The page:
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Biking With Butterflies
| Markita Daulton

   "You make known to me the path of life;
    you will fill me with joy in your presence,
    with eternal pleasures at your right hand."

Psalm 16:11

  I did it! I broke my distance record. A little over two years ago, I bought my own decent quality bicycle. It seemed like perfect timing since we were planning a get-away to Mackinac Island, which has a biking trail around the island’s eight-mile perimeter. I wanted to acclimate myself to riding before the much-anticipated trip.  I remember the first time I rode five miles. I surprised myself because I couldn’t envision riding that far as an individual that certain people would call old (I prefer to be called mature). I eventually conquered a 25-mile ride that spring. I was sore the next day, but it was worth the gain of self-confidence that it afforded me.

     Just the other day, after I took off for a ride with no particular goal or destination, I decided that it was a good day to exceed that 25-mile distance from two years ago. With plenty of water and a snack (since it felt like I was going off on a long trek into the wilderness), I aimed my handlebars toward the open road that leads to a beautiful farm-filled part of the county. More than two and a half hours later, I rolled into my driveway, with a thankful heart, a couple of bruised legs, and a scuffed bike.

     Procrastination and laziness. That’s what I was struggling with. I felt stuck in my own lack of motivation. I have always heard that if you become more intentional, determined, and self-disciplined in one small area of your life, it is likely to spill over into other parts of your life. As I reflect on the sweet little lessons that God taught me that day, here is what I know about getting unstuck:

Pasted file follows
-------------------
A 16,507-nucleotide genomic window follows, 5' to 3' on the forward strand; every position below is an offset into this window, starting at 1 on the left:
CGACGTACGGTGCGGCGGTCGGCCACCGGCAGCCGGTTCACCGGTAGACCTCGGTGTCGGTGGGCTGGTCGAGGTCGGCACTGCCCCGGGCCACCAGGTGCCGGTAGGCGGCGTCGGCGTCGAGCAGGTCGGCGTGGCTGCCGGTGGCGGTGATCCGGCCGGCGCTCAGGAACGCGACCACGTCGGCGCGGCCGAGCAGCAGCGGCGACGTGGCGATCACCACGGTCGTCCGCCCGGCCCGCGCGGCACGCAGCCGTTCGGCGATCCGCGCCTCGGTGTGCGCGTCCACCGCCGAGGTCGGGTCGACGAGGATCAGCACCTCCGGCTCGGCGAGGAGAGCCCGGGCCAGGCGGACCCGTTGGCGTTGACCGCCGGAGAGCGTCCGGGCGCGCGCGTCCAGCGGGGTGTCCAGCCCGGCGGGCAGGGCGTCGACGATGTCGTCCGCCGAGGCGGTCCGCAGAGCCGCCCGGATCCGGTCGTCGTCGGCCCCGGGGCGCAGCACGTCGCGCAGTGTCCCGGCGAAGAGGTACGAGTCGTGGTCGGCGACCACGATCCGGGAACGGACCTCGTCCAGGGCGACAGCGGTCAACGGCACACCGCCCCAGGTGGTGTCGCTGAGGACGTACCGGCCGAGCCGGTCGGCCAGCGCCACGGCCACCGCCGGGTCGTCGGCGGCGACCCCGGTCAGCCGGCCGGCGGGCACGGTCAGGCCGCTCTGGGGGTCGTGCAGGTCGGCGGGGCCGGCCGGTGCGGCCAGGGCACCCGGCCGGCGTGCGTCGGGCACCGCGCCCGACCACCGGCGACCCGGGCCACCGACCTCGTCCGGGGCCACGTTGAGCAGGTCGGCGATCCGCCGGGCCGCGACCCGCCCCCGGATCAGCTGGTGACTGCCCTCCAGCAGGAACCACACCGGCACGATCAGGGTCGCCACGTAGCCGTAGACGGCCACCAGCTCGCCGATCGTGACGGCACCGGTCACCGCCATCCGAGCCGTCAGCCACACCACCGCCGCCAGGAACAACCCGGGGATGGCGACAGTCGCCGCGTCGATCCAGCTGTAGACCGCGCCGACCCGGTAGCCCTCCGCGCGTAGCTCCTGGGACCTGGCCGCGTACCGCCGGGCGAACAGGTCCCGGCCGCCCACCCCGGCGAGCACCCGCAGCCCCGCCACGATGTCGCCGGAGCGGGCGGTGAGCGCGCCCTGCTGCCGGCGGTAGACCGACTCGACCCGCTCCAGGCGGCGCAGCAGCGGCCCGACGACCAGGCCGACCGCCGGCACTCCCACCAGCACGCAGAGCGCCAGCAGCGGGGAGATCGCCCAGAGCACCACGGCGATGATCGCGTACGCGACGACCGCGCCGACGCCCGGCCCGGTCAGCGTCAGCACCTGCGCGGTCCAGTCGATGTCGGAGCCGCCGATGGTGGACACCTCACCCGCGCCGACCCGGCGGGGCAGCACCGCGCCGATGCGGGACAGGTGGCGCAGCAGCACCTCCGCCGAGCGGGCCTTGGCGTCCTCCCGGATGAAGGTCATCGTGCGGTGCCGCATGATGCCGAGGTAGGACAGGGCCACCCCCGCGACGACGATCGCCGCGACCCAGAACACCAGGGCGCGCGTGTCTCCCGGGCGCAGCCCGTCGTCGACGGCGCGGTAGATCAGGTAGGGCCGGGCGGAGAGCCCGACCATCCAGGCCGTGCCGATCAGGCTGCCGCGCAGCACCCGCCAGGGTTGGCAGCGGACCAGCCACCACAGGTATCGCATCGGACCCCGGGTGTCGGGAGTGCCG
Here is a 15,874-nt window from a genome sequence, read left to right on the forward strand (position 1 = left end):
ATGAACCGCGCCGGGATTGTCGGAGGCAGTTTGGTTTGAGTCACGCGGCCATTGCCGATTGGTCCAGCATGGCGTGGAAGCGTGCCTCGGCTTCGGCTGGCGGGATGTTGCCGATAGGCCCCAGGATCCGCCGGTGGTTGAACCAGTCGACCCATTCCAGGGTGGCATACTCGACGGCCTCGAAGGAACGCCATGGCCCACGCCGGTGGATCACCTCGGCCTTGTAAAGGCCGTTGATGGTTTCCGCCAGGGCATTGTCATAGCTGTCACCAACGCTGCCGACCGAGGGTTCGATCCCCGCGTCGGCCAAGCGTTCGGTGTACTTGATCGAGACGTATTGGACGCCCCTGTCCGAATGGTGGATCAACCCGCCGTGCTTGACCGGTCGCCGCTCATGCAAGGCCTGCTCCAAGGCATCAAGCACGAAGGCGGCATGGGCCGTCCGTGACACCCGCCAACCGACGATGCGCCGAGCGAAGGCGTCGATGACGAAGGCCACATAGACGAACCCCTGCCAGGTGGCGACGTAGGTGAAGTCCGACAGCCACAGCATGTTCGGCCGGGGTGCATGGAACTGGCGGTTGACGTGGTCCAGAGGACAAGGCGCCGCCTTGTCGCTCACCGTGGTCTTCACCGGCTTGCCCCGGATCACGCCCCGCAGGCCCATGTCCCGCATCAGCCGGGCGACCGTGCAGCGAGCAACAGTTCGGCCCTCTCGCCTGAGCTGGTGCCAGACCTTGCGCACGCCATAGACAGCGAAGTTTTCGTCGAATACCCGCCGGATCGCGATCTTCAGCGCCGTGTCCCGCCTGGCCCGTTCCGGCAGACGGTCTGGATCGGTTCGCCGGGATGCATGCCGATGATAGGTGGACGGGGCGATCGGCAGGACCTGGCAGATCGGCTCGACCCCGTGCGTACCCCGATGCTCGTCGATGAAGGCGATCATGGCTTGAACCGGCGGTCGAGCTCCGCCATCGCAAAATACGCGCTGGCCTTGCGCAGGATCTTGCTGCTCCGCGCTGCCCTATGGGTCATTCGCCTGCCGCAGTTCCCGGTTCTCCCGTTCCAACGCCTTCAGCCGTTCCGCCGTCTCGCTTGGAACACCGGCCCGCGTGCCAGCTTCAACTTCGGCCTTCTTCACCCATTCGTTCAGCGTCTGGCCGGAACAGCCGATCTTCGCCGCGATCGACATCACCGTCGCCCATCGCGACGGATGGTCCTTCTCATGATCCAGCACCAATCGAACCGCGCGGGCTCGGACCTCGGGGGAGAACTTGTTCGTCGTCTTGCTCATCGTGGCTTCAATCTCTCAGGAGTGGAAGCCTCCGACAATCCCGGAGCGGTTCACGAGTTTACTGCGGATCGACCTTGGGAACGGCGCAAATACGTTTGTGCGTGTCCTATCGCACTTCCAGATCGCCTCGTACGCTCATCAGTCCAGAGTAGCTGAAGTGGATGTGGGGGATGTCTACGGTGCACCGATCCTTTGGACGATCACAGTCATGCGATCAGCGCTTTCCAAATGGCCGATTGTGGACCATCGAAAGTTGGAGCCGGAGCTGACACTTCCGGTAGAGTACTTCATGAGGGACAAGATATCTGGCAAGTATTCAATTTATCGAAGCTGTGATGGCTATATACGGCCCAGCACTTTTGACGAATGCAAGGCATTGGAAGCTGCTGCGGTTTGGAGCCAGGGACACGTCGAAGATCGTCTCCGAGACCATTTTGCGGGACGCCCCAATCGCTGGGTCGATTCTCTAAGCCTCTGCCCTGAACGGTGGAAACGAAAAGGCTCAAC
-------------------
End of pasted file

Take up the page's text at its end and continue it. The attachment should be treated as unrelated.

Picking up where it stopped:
1. Set a Goal -Accomplishment begins with a goal. If I have no goal, I will certainly accomplish nothing significant. My goal? Ride over 25 miles.

  2. Set Myself Up for Success – I made sure that I rode at least 13 miles away (more than half of my goal) from my house so that I would be much more likely to break my distance record. If I only went 8 or 10 miles away, it would be easy to cut my ride short. It would have been self-defeating if I had to call my husband to come get me somewhere out by a cow patch because I fizzled out. So I determined that no fizzling would be allowed.